In this episode we explore a technique used by the stoics to remain calm in troubling times. Its called Premeditatio Malorum or, the pre-mediation of bad things to come. Also be sure to check out the very well written How to Be a Stoic Page and the Stoic Mettle Podcast !
The Thoughts of Marcus Aurelius Chapter 2 Vs 1.
The Enchridion by Epictetus Chapter 3
Moral Letters to Lucilius by Seneca: #63 On Grief for Lost Friends
In this episode we’ll explore the Stoic Virtue of Justice. How just are we when dealing with those around us? Who have we been rude to or didn’t treat fairly recently? Just because we can get away with it does not mean its virtuous!
Reading 1: Epictetus The Enchiridion #43
Reading 2: The Thoughts of Marcus Aurelius Chapter 5 vs. 31
Reading 3: Seneca Letter’s to Lucilius # 47: On Master and Slave
There are things that you can control and there are things that you cannot. Duh, right? Seems simple, but how much time do you spend worrying about things that you can’t control? In this episode we explore this part of Stoic Philosophy; the idea that if it is not within your power then it shouldn’t bother you. If something is outside your power but you still think it worth perusing, then ensure that you happiness rests on your attempt to pursue the thing and not in attaining it.
Maybe we would be happier if we lived according to nature. Like the morel mushroom in the image above. Its wants are few, and therefor easily met. If you curb your desires to only include the things directly in your power, you will increase your happiness! What is in your power? Your desires, your thoughts, your attitudes. Everything else is only slightly in your power or completely out of your control. If you refuse to be content until cows start laying eggs, you will never be content!
I recommend reading W. Irvine’s Guide to the Good life for further insight!
Listen to “Episode 3: Control” on Spreaker.
The main Stoic virtues are wisdom, justice, temperance and courage. Today’s episode will focus on wisdom. From my understanding, Stoic wisdom is knowing how to apply philosophy to daily life rather than just thinking about it. I used to hate philosophy. In a college course on environmental ethics, I remember the teacher trying to get us to debate by asking “Does a tree have value because we assign it value or because it has value within itself”. Ok fine, we can argue about that, but are we any better off once we are done arguing (and most philosophers are never done arguing)? Stoicism is a philosophy that shows us how to be better people and it is also a philosophy of action, don’t just think about it, be it!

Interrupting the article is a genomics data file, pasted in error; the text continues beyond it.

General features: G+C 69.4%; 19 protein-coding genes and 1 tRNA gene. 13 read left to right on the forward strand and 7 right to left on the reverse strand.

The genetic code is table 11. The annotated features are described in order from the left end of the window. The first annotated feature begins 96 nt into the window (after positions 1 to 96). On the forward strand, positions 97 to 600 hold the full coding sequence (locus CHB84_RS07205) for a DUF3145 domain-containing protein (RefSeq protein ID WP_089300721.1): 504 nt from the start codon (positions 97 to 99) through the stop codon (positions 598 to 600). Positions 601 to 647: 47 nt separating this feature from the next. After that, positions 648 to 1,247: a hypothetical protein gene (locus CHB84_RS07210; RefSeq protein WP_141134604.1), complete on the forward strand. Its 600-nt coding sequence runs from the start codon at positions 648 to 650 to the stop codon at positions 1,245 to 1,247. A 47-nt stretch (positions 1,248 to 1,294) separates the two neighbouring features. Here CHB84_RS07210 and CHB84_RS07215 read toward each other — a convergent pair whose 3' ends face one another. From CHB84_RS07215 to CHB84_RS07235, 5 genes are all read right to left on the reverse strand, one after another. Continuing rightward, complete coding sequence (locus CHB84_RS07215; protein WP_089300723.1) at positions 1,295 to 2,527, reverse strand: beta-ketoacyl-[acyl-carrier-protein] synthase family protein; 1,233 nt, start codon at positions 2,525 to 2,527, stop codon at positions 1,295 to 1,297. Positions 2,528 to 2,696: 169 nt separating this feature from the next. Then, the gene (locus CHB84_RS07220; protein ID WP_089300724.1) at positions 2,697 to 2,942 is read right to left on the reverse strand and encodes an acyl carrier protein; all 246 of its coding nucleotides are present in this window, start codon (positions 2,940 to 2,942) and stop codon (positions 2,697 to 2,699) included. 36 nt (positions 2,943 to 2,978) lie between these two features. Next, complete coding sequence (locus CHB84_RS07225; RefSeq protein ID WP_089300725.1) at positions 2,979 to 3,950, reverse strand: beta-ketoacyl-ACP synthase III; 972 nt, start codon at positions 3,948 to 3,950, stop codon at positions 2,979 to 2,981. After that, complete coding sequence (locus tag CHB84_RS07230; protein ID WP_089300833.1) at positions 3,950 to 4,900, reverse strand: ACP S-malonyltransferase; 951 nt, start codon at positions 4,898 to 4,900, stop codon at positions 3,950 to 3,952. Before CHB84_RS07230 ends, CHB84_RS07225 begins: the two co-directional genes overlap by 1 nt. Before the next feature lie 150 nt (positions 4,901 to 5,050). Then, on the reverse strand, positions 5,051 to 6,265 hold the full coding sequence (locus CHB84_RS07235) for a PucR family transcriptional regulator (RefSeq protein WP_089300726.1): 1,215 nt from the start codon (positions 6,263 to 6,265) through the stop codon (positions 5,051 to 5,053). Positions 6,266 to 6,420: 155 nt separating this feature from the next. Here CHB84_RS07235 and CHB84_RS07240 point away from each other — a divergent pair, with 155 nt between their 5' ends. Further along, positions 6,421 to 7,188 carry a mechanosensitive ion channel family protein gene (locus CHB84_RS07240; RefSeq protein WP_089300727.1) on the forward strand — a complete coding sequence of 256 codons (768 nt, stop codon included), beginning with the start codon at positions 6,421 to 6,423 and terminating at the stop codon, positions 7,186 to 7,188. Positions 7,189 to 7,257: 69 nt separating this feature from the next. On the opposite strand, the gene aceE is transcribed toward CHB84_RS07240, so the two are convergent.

Listen to “Episode 2: Stoic Wisdom” on Spreaker.
Marcus Aurelius Meditations Chapter 10 v. 2
Epictetus’s Discourses #65
Seneca, Letters to Lucilius #84 ON Gathering Ideas
This is a podcast about the ancient and practical philosophy of Stoicism. I am by no means an excerpt on the philosophy but have been studying it for a few months and I think that its practical wisdom is something that many people will find valuable. I am doing this podcast for two reasons.
Primarily, I am doing it to further my understanding of the topic. I am also doing it as an introduction for others who might be interested in finding a way to approach life that promotes contentment, satisfaction, moral living and the helping of others.
I hope that this podcast is not your only investigation into the philosophy, there are many great modern and ancient stoics out there for you to check out. You may find my Links page useful for getting started on your journey.
You can check out the show on Itunes or on Spreaker.
Thank you for checking out my blog and podcast. Episode 1 was released April 2nd. You can listen here. In this first episode we look at how Stoicism deals with the distractions of daily living. We will discuss three readings. Feel free to email me at email@example.com
- Reading 44 from the Enchiridion by Epictetus *
- Chapter 2 paragraph 5 from Meditations by Marcus Aurileus *
- Chapter 1 On Saving time in Moral Letters by Seneca
*This eBook is for the use of anyone anywhere at no cost and with
almost no restrictions whatsoever. You may copy it, give it away or
re-use it under the terms of the Project Gutenberg License included
with this eBook or online at www.gutenberg.org